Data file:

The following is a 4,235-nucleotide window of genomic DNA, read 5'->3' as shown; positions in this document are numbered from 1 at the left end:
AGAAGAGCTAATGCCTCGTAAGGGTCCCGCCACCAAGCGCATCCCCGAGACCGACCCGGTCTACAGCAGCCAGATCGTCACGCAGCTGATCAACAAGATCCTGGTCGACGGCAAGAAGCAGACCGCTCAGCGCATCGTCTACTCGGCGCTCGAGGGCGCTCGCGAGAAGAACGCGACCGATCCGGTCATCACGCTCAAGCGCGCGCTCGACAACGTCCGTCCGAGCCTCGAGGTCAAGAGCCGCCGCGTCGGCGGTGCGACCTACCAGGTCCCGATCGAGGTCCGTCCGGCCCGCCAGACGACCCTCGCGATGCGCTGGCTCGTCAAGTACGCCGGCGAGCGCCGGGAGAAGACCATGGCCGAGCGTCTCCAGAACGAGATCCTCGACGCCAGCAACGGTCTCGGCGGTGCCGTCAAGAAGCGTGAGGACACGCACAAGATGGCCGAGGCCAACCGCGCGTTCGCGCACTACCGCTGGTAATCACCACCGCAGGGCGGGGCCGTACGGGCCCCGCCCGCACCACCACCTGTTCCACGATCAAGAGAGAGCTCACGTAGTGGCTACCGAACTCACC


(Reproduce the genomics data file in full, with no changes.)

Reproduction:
The following is a 4,235-nucleotide window of genomic DNA, read 5'->3' as shown; positions in this document are numbered from 1 at the left end:
AGAAGAGCTAATGCCTCGTAAGGGTCCCGCCACCAAGCGCATCCCCGAGACCGACCCGGTCTACAGCAGCCAGATCGTCACGCAGCTGATCAACAAGATCCTGGTCGACGGCAAGAAGCAGACCGCTCAGCGCATCGTCTACTCGGCGCTCGAGGGCGCTCGCGAGAAGAACGCGACCGATCCGGTCATCACGCTCAAGCGCGCGCTCGACAACGTCCGTCCGAGCCTCGAGGTCAAGAGCCGCCGCGTCGGCGGTGCGACCTACCAGGTCCCGATCGAGGTCCGTCCGGCCCGCCAGACGACCCTCGCGATGCGCTGGCTCGTCAAGTACGCCGGCGAGCGCCGGGAGAAGACCATGGCCGAGCGTCTCCAGAACGAGATCCTCGACGCCAGCAACGGTCTCGGCGGTGCCGTCAAGAAGCGTGAGGACACGCACAAGATGGCCGAGGCCAACCGCGCGTTCGCGCACTACCGCTGGTAATCACCACCGCAGGGCGGGGCCGTACGGGCCCCGCCCGCACCACCACCTGTTCCACGATCAAGAGAGAGCTCACGTAGTGGCTACCGAACTCACC